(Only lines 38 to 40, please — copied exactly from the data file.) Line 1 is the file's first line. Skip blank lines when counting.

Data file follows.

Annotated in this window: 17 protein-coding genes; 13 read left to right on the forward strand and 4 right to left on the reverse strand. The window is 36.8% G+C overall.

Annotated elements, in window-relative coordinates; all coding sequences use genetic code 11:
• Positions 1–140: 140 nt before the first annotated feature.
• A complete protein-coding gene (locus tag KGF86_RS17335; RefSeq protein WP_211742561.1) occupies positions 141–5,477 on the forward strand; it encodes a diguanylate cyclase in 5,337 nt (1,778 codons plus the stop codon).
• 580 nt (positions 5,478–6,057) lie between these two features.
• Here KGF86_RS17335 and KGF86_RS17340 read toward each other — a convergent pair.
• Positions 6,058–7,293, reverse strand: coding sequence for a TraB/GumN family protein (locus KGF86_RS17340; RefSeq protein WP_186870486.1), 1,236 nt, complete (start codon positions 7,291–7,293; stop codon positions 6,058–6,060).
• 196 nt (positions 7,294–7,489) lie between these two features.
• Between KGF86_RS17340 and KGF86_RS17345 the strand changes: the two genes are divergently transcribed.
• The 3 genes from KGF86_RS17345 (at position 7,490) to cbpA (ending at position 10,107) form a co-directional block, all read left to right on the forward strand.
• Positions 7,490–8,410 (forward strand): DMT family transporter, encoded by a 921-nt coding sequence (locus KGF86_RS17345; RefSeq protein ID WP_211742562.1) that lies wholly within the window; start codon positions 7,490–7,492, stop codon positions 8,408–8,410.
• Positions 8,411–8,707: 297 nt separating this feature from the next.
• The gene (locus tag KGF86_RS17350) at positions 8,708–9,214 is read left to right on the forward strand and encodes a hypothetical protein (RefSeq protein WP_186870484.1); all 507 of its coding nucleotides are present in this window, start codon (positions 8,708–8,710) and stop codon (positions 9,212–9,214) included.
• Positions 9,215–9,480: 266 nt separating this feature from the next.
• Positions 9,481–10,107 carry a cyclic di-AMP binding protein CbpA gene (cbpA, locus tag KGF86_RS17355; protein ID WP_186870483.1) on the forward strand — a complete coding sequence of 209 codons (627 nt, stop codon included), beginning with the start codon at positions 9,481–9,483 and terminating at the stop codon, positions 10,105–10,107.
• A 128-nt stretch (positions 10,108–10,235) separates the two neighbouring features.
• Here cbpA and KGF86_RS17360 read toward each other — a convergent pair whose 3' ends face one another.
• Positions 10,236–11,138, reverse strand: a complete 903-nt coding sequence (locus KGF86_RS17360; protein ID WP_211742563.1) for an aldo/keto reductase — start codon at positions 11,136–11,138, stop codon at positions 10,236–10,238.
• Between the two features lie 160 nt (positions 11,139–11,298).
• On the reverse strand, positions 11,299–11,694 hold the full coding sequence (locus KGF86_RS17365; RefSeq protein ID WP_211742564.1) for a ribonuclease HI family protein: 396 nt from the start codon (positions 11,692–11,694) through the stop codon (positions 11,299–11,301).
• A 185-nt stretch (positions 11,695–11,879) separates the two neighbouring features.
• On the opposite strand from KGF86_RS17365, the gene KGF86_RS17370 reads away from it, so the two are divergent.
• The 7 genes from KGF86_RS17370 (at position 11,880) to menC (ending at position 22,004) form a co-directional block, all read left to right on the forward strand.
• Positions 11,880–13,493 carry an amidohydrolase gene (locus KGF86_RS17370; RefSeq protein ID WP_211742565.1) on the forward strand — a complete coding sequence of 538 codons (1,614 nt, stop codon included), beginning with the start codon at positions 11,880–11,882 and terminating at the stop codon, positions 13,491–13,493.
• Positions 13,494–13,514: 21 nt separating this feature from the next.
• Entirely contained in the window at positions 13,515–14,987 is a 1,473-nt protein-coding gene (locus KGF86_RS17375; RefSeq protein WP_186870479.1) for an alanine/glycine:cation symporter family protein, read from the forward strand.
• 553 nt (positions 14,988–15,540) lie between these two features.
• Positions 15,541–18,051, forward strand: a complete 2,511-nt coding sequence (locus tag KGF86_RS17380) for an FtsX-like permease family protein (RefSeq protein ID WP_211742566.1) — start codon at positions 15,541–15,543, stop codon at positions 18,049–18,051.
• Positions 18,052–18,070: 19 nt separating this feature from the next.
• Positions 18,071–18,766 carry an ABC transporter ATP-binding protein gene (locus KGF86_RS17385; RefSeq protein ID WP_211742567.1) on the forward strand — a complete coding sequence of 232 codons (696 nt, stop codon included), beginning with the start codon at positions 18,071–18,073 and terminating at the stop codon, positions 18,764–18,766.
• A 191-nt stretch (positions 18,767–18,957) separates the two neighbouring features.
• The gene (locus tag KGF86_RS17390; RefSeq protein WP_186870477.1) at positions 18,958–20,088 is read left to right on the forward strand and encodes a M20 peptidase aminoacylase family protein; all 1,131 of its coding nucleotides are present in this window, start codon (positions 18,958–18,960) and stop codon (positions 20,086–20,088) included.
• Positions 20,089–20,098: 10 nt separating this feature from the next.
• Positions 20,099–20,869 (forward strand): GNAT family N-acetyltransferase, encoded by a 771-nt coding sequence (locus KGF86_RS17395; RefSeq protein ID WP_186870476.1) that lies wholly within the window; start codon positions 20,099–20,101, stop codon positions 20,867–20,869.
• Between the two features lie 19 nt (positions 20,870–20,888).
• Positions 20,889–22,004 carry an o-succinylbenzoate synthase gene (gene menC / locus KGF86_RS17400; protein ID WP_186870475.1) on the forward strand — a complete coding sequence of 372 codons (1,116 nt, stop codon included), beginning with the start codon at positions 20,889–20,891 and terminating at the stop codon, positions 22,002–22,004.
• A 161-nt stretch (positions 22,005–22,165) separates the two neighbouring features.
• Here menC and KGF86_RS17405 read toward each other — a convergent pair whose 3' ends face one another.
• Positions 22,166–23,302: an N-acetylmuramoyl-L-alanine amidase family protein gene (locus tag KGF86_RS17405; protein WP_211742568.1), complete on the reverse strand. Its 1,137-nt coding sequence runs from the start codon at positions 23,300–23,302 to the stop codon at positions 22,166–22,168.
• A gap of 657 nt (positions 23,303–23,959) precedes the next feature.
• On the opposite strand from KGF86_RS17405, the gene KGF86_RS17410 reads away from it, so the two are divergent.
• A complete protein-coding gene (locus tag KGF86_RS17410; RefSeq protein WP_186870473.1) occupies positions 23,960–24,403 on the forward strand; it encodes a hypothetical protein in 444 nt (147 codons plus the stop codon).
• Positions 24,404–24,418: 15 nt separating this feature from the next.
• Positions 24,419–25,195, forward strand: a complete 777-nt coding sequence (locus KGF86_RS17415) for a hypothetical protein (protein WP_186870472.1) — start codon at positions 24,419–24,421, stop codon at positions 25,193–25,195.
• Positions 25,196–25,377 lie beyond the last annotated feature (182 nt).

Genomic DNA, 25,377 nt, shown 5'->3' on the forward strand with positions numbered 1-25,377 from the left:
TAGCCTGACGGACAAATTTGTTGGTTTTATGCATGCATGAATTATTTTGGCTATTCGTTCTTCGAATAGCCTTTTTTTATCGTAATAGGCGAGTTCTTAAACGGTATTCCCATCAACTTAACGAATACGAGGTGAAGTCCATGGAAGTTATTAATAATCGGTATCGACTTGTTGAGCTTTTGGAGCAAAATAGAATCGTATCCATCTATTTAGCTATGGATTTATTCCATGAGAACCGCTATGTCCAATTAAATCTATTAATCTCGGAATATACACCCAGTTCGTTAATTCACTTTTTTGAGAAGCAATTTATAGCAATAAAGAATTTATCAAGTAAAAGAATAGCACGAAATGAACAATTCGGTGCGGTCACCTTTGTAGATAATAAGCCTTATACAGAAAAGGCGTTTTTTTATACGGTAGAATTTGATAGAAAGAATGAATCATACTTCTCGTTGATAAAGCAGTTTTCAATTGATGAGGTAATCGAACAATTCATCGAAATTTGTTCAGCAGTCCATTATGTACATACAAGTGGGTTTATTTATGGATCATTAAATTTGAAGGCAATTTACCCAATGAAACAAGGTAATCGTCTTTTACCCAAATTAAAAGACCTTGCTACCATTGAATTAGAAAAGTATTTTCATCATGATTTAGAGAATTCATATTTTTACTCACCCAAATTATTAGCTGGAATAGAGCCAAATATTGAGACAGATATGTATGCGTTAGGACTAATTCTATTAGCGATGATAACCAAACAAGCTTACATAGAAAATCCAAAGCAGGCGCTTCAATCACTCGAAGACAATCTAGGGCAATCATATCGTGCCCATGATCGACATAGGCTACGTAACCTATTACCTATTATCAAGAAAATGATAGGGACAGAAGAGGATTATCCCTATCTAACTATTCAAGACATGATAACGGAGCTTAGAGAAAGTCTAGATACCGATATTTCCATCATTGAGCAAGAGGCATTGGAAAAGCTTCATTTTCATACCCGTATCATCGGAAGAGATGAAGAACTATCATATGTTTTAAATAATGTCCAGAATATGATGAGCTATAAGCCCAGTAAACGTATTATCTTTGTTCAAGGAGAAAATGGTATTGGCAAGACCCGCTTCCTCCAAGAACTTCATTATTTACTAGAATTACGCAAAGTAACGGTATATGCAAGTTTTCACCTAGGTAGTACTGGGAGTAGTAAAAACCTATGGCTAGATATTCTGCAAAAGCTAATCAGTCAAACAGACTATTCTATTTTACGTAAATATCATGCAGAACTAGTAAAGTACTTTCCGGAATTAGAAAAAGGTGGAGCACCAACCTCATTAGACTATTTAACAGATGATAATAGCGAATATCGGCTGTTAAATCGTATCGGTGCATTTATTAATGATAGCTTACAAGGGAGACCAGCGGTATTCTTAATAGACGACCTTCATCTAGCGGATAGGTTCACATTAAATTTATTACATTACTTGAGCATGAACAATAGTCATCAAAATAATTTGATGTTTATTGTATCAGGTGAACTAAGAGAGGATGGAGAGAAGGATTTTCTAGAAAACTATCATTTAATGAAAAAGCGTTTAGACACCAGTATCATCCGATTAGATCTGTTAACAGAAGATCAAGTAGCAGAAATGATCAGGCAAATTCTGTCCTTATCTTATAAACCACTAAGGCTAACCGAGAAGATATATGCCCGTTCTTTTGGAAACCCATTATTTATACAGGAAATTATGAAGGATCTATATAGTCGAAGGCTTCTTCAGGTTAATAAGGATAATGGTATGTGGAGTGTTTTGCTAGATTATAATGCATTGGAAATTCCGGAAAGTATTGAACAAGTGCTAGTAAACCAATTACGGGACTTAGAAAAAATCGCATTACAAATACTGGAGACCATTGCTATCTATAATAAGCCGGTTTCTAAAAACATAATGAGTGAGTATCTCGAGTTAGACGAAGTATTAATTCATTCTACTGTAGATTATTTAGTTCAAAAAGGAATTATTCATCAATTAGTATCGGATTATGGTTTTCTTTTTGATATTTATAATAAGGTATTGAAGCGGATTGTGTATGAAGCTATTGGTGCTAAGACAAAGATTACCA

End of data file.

• Here menC and KGF86_RS17405 read toward each other — a convergent pair whose 3' ends face one another.
• Positions 22,166–23,302: an N-acetylmuramoyl-L-alanine amidase family protein gene (locus tag KGF86_RS17405; protein WP_211742568.1), complete on the reverse strand. Its 1,137-nt coding sequence runs from the start codon at positions 23,300–23,302 to the stop codon at positions 22,166–22,168.
• A gap of 657 nt (positions 23,303–23,959) precedes the next feature.